With his eponymous battery-car company facing increasing turmoil as it struggles to survive a trouble launch and increasing financial problems, Henrik Fisker has resigned as executive chairman of California-based Fisker Automotive.
In a terse statement, the executive cited “several major disagreements” with members of the small carmaker’s senior management team over its ongoing business strategy. It is unclear if that references reported plans to find a partner and possibly sell a controlling stake in the firm to one of several Chinese automakers linking to the Fisker company.
After tendering his resignation, Fisker sent out a note to a small group of media, including TheDetroitBureau.com, in which he stated that effective immediately he “has resigned from Fisker Automotive as Executive Chairman, and has left the company. The main reasons for (my) resignation are several major disagreements…with the Fisker Automotive executive management on the business strategy.”
The executive was not immediately available for follow-up questions.
As previously reported here, Fisker Automotive has been struggling to generate the necessary capital to both keep its current operations running and to complete the development of the company’s second and perhaps most critical model, the mid-range plug-in hybrid Fisker Atlantic, first shown to the media prior to last year’s New York Auto Show.
Fisker Automotive has been in a financial crunch ever since the Department of Energy decided to block distribution of most of a previously negotiated, $529 million federal loan. That left the maker hundreds of millions of dollars short of what it needed to finish development of the Atlantic.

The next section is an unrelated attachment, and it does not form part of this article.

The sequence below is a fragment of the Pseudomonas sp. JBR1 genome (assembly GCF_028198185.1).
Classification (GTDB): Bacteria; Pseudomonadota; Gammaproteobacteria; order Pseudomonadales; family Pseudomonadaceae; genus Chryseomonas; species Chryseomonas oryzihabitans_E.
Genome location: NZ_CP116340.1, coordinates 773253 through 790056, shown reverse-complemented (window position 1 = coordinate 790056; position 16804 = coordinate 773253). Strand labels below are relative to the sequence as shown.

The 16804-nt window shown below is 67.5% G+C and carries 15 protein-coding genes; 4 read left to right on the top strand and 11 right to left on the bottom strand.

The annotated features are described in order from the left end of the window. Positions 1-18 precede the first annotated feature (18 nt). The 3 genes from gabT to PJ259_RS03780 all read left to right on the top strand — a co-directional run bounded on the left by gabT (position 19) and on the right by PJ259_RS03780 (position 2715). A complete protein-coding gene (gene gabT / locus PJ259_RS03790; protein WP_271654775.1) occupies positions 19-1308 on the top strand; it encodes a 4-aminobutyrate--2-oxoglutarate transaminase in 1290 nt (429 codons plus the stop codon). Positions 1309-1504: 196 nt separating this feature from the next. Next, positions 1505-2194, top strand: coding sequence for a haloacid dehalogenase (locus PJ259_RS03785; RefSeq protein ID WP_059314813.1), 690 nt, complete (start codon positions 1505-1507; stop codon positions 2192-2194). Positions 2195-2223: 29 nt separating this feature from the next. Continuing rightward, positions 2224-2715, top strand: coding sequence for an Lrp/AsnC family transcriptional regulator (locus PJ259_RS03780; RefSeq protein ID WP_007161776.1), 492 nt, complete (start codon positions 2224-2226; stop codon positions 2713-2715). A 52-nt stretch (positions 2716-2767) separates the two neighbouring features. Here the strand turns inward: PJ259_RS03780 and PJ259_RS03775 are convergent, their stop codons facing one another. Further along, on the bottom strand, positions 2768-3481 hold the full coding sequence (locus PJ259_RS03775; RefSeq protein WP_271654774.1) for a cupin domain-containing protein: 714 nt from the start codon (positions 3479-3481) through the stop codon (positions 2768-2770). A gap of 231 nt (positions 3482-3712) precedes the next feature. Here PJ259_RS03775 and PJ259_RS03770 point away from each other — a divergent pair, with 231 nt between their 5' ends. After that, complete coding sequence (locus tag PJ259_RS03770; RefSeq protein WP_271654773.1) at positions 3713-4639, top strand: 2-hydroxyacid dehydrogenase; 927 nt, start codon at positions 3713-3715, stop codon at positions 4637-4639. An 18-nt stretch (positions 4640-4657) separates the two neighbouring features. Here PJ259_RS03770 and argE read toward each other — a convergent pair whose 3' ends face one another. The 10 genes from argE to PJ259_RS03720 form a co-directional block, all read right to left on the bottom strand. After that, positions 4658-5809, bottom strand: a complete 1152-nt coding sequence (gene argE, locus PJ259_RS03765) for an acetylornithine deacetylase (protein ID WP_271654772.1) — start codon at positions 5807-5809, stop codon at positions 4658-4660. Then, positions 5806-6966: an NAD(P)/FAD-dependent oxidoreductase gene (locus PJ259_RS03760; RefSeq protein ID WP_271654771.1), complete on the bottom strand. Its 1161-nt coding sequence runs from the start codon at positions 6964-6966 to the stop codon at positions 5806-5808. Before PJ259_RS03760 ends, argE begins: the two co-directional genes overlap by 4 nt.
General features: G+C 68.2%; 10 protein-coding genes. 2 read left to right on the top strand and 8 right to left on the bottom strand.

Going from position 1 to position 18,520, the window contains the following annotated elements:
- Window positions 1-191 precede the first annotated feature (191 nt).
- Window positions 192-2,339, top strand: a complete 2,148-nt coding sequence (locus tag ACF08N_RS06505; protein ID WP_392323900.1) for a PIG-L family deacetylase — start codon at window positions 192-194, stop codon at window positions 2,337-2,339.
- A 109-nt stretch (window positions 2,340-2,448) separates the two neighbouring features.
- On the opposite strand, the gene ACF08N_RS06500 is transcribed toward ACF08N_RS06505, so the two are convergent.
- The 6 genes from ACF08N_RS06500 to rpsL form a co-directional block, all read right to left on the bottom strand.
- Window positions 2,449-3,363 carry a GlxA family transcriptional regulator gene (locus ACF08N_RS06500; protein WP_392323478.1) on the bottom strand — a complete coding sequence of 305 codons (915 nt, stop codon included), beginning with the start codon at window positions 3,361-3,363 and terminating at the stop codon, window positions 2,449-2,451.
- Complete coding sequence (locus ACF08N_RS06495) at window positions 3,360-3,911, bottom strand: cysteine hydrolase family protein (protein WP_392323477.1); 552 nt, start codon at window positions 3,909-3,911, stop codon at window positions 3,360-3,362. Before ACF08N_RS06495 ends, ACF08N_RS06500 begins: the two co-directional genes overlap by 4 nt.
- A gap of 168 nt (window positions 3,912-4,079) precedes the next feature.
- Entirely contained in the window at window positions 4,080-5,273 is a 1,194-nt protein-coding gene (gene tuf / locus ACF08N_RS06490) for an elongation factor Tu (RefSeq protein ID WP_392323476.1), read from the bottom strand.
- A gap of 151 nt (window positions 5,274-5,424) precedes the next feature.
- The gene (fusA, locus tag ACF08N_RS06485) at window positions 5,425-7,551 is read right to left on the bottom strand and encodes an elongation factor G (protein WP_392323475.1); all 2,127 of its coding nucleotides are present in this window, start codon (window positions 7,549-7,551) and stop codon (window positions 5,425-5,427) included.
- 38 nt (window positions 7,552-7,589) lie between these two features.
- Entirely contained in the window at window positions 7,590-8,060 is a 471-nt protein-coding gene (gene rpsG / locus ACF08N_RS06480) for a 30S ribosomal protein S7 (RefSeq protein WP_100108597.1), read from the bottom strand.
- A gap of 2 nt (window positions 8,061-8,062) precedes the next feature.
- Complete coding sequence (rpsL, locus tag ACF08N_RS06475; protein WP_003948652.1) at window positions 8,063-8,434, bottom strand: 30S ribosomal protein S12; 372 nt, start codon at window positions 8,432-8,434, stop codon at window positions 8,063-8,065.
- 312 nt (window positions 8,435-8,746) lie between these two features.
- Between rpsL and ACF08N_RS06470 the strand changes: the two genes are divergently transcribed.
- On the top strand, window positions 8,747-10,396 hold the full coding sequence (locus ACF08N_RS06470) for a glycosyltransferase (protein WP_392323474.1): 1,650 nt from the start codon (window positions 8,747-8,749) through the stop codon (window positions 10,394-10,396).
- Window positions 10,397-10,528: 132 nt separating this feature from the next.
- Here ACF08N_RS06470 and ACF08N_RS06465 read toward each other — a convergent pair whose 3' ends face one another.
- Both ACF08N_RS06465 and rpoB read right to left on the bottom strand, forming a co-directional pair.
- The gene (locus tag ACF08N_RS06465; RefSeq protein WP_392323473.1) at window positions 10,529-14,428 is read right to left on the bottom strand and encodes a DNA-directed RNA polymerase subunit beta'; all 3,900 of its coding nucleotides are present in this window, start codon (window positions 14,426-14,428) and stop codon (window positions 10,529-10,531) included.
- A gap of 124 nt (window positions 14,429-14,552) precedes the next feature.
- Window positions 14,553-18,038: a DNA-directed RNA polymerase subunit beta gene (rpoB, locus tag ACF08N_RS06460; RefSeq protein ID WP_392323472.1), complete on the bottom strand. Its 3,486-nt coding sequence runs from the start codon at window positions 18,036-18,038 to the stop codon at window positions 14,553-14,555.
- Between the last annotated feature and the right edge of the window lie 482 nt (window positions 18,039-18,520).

Complicating matters has been the slow ramp-up of production and sales of its original product, the Fisker Karma. Due to various issues, production of that plug-in has been on hold for months. The Karma has also been the subject of several recalls.
The company founder has spearheaded efforts to raise new capital but investors have also pressed for new management at the day-to-day level. Last year, Tony Posawatz, the former General Motors executive behind the Chevrolet Volt, signed on as Fisker CEO.
Posawatz has reportedly been leading negotiations with potential partners. Exactly where such talks might go has been a subject of wide speculation. Some have pointed to a possible strategic partnership with several Chinese automakers. There has also been talk about selling a controlling stake, perhaps even the entire company to Zheijangg Geely, the Chinese firm that owns Swedish automaker Volvo.
A former BMW, Ford and Aston Martin designer, Danish-born Henrik Fisker established his battery-car company in 2007 with long-time business partner Bernhard Koehler.